Overall ratings for the U.S.
Among the countries surveyed, Poland, where positive views of the U.S. have increased substantially since Russia’s invasion of Ukraine, gives the U.S. its highest rating: 93% of Poles express a favorable opinion. The U.S. gets its lowest marks in another central European country: Hungary, where just 44% of adults offer a positive view, down from 55% in 2022.
Elsewhere, views of the U.S. have mostly remained stable since last year, although favorable ratings have declined somewhat in Sweden, South Korea, Canada and Germany.
The current study includes eight middle-income nations that Pew Research Center has not surveyed since 2019, before the outbreak of COVID-19, due to the challenges of conducting face-to-face interviews during the pandemic. In all eight countries, there has been a significant increase in U.S. favorability since 2019. This is similar to the pattern found in Pew Research Center surveys over the past several years, which documented a decline in America’s global image during Donald Trump’s presidency and a rebound in ratings for the U.S. following the election of Joe Biden.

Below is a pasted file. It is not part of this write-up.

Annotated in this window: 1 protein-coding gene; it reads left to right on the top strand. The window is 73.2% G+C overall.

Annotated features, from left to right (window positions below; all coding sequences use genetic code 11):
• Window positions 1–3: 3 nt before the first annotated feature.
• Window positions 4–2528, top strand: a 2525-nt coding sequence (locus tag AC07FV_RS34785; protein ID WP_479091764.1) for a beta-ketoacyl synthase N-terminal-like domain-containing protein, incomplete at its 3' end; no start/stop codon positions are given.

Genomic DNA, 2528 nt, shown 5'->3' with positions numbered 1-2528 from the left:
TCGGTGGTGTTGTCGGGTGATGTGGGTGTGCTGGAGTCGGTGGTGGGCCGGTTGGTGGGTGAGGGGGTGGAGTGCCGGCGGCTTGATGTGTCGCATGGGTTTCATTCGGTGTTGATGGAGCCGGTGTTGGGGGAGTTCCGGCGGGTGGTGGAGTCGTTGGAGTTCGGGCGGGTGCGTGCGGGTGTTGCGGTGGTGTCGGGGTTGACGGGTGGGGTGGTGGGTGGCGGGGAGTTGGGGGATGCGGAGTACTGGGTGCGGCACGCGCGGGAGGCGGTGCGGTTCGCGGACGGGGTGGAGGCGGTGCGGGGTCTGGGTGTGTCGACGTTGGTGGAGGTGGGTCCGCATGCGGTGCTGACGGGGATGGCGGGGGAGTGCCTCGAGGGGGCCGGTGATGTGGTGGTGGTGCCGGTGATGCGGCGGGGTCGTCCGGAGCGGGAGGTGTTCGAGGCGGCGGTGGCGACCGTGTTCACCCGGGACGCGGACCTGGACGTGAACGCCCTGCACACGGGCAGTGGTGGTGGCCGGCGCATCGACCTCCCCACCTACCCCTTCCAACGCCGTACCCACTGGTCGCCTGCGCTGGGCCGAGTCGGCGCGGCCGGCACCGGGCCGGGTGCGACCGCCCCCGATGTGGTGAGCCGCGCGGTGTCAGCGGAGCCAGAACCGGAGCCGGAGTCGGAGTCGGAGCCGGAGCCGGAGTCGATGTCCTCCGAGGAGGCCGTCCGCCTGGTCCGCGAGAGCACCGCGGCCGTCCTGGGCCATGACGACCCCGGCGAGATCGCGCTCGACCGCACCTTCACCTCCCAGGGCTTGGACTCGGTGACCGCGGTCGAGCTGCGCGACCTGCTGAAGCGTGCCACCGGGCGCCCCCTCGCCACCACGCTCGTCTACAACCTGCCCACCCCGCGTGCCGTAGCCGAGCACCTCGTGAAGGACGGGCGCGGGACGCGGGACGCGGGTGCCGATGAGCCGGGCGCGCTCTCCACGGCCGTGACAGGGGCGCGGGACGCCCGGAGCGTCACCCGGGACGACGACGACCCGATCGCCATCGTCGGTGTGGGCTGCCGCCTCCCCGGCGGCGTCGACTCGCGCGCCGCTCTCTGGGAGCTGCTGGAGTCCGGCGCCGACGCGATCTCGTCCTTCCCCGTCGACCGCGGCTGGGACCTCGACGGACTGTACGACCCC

Attitudes toward Biden
As with ratings for the U.S. overall, Biden gets his highest marks in Poland, where 83% voice confidence in his leadership of world affairs. Roughly seven-in-ten or more also express confidence in Biden in Sweden, Kenya, Nigeria, Israel, the Netherlands and Germany. Majorities in about half of the countries polled give Biden positive ratings, although opinion of Biden is, on balance, more negative than positive in NATO allies Italy, Greece, France and Spain. And he gets his lowest ratings in Hungary.